Did I do her justice or did I do her wrong? Did I tempt her, give her false hope, a taste of something that she may not ever have again? Or did I give her a small chance of gaining an ounce or two of weight with the small amount of milk I gave her to drink if for but a day? The hard taskmaster is to balance the false hope of a better life and the reality of a simple gesture of grace and kindness. I chose the latter. I’ve been wrong before, so no kudos for me.


What Covenant Medicine Outreach is all about, is simply that. Being present when present, with grace and kindness. As we move forward with this new medical ministry, we’ll focus on not what we bring, but what we leave behind. Like for that little girl. A moment of caring that she’ll remember as she drinks her milk.

little girl

(photo credit: Brandon Cunningham)


Covenant Medicine Outreach

One never knows what the next day brings. We open our eyes as the sun rises, yawn and wait for the day to begin. Whether we like it or not. And that is just what is going to happen come January 1st, 2017. Covenant Medicine Outreach will be born, transitioning from Medical Mercy, to a new medical ministry.

A long way back in years, I sat with an elderly Cambodian woman who I had seen on a previous visit. She was telling me how she remembered how I held her hand and offered her comfort and prayer as I told her about her about the lump on her throat. It had felt like a goiter and I assured her that it was not serious and that with medication it would resolve over time. It was now a year later and the lump was bigger, firmer and causing her to have difficulty breathing. This was not a goiter. It was thyroid cancer. She smiled at me, happy to see me again. I smiled back, thoughts racing through my mind as to how I was going to tell her that this “goiter” was now cancer, and that I had been far off the mark when I diagnosed her a year ago. But really I wasn’t. There is no way to know if a goiter will transition into cancer. I held her hand and began the hard conversation that I have had with patients many times. She listened but didn’t hear. She just simply smiled. I referred her to a local hospital with a note asking for some tests and that I would pay for them, hoping that I would get the reports back and decide what to do next. She went, I got the reports, communicated with the doctor, surgery was done, full recovery and she smiled.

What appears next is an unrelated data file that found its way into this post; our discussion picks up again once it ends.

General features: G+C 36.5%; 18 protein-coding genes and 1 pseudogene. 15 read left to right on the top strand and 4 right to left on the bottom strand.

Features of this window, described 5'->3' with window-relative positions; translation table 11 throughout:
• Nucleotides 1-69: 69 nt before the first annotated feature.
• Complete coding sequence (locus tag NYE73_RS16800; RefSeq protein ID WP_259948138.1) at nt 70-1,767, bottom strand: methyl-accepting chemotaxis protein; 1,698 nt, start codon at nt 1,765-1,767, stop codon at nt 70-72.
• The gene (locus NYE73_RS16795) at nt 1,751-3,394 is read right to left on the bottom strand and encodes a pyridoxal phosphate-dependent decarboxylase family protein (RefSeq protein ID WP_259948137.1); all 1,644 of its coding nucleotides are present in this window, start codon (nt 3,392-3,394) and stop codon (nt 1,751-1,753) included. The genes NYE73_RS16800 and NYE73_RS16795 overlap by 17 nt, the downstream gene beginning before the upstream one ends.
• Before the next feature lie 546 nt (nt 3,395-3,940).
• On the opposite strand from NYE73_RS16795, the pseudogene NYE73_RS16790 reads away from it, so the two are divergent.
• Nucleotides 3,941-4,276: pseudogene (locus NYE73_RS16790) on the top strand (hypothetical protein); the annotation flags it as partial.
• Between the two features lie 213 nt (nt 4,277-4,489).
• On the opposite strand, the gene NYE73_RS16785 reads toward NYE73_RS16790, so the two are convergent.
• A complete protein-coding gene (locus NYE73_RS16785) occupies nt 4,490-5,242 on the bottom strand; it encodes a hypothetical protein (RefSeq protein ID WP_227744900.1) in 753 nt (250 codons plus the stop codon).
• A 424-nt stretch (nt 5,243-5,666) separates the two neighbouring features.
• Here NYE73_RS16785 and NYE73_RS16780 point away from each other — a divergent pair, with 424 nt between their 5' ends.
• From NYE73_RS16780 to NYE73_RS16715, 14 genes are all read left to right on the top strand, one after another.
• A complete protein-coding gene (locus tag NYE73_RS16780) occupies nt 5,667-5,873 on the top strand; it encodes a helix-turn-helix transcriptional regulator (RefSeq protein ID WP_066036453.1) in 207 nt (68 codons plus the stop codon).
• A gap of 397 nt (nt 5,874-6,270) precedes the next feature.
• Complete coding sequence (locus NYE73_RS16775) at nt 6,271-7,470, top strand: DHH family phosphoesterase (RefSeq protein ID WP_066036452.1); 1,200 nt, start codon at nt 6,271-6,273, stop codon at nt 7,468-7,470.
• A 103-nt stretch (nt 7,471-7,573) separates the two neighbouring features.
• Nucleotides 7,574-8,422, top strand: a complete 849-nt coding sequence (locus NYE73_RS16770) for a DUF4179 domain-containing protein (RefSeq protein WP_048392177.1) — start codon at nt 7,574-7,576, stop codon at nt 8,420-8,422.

What does this have to do with this new medical ministry? Medical Mercy has come to an end. But I did not want to let the opportunity of being able to be present when present with those who are less fortunate than ourselves and who come to us for help. I wanted them to smile. I needed to continue the journey. I often hear God whispering in my ear telling me to “wait for it.” I heard Him again a while back when I was sitting on my porch thinking about what I was going to do when Medical Mercy was gone. He said, “wait for it.” And then it came. After my book Covenant Medicine was published, it was met with great reviews. I wrote about the therapeutic relationship between physician and a patient, in fact the therapeutic relationship of all healthcare professionals and patients. A relationship based on trust and faith. Of being accountable, responsible and there for the patient always. I listened to Him, and it was clear that Covenant Medicine Outreach was where He wanted me to go: to take that philosophy of being present when present and bringing healthcare and faith to those who have nothing in underprivileged countries.

I still listen for His whisper. He tells me what to do next and I’ll do it. Maybe you too will hear His whisper, “wait for it.” He may even whisper, “go be present when present.” I’d be privileged and blessed to have you join me.